With Auckland going into lockdown again at Alert Level 3 from 12 August 2020, and the possibility of further periods of lockdown ahead, businesses around the country need to plan how to deal with staff if their operations are restricted. Here are some of the lessons from the first lockdown about your obligations to pay staff.
ARE YOUR STAFF READY, WILLING AND ABLE TO WORK?
The basic legal principle is you must pay staff their usual pay for their contracted hours if they are ready, willing and able to work, even if you cannot give them work.
Understandably, employers may feel it is not their fault they can’t give work to their staff because of lockdown orders.
Two recent cases in the Employment Relations Authority considered the first lockdown in March/April 2020 and posed the question: are staff considered ‘ready, willing and able to work’ even if there is a lockdown?
In short, the Authority said yes.
In one case the business was an essential service but experienced a significant reduction in work. Even though it had suffered a downturn, it couldn’t claim that staff were not entitled to be paid if there was no work for them to do. The employer’s options were to restructure and remove roles from its business that it did not require or otherwise continue to pay its staff even if they were not working. This is perhaps not surprising because the business was able to operate during the lockdown, so staff were free to attend the workplace to do work if it was available.
However, the other case involved non-essential work. The employer in that case reduced the employee’s pay to the level of the wage subsidy, and argued it did not have to pay staff their normal pay because they were unable to work during the lockdown. The Authority disagreed and took the view that the business’s staff were ready, willing and able to work, despite the lockdown, and so they should have been paid as normal if staff had not agreed to reduce their pay.
In other words, the Authority was of the view that if there is a lockdown and staff can’t work because of those restrictions, they must still be paid because they would have attended work if it wasn’t for the lockdown.
Some lawyers are of the view that this decision is wrong. They say employees are not ‘able’ to work if there is a Government-enforced lockdown and their work isn’t an essential service. But for the time being these Authority decisions are the most authoritative view on the question.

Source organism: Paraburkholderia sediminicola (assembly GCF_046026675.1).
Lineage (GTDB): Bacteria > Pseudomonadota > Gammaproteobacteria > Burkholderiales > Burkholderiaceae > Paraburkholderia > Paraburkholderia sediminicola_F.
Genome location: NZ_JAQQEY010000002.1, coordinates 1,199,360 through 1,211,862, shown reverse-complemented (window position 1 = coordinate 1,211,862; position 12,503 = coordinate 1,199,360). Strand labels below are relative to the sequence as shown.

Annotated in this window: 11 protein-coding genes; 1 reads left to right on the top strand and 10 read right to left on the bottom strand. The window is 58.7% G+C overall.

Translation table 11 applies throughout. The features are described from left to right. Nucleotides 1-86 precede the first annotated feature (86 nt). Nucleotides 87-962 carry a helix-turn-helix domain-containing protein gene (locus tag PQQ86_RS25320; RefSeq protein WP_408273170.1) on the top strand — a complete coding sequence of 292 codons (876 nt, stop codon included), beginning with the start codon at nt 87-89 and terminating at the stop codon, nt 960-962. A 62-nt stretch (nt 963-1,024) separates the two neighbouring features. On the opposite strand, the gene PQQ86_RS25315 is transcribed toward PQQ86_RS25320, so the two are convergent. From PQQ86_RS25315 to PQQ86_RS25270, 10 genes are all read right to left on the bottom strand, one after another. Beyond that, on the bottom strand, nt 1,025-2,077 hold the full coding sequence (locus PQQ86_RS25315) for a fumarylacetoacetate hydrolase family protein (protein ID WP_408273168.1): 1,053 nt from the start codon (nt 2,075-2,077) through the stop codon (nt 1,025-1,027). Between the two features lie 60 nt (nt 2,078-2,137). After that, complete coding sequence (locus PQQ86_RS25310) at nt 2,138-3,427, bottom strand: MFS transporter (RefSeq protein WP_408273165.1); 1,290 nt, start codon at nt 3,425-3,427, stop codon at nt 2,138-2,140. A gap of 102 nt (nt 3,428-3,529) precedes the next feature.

WHAT ARE THE TAKEAWAYS?
For now, the default position is you should pay your staff during a lockdown even if you cannot operate your business or give staff work to do from home.
If that poses a problem for you, here are your options:
Agree with staff to reduce their wages/hours of work
The first option is to ask your staff if they will agree to reduce their wages or hours of work. You must not simply reduce their pay or hours without their agreement.
Even if there is an available wage subsidy you cannot simply pay the subsidy and unilaterally reduce staff pay to the level of the subsidy. You still need to consult with your staff and get their agreement to make that change, and you may have an obligation to pay at least 80% of their usual wage, depending on the terms of the subsidy.
Our experience from the lockdown in March/April 2020 was that staff generally understood the pressures their employers faced and were often happy to agree to reduce their pay if they were fairly consulted about that.
Even if staff agree to a wage reduction, you must pay them at least the minimum wage for each hour they are contracted to work. For this reason, it may make best sense to agree with staff that you are not just reducing their wages, but reducing their contracted hours of work (with the result that their overall wages are reduced). You can then ensure that you are paying them the minimum wage for each of those contracted hours, rather than reducing pay over a larger number of hours which could spread the pay too thin and risk going below the rate of the minimum wage.
Options where you can’t reach agreement with staff
If you can’t reach agreement with staff to reduce their pay to at least the minimum wage for each contracted hour of work and your business is suffering, you may have some other options.
Where you have a business interruption clause that entitles you to suspend pay in the case of a pandemic, you could activate that. But you need to be sure that the clause gives you the rights you think it does. It may be best to get a lawyer check this before you take action. If your employment agreements don’t include this type of clause, this is the time to review your agreements in case lockdowns become a regular feature of life going forward.
You could give staff the option to take annual holidays during a lockdown. But they need to agree to take that leave, and have such leave accrued. If you can’t reach an agreement with staff to take accrued leave you can direct them to take annual leave at 14 days’ notice.
In the worst case, you may unfortunately have to consider restructuring your business by removing some positions to reduce costs. In another case relating to the March/April 2020 lockdown the Authority reminded us that employers need to carry out a fair process and only disestablish roles where they have good reason for doing so. See the guide on our website for more about that process.
We understand businesses want to do the right thing by their staff while still managing the risks during a further lockdown. For now, the starting point is that you must pay staff even if they cannot work during lockdown. Keeping your staff on with some pay instead of making them redundant is preferable, as it means you’ll likely have a pool of loyal staff when business pick up again. But you need to ensure you get their agreement if you reduce their pay or you could be stung with a higher wage bill than you expect (and penalties for breaching employment agreements and statutory obligations).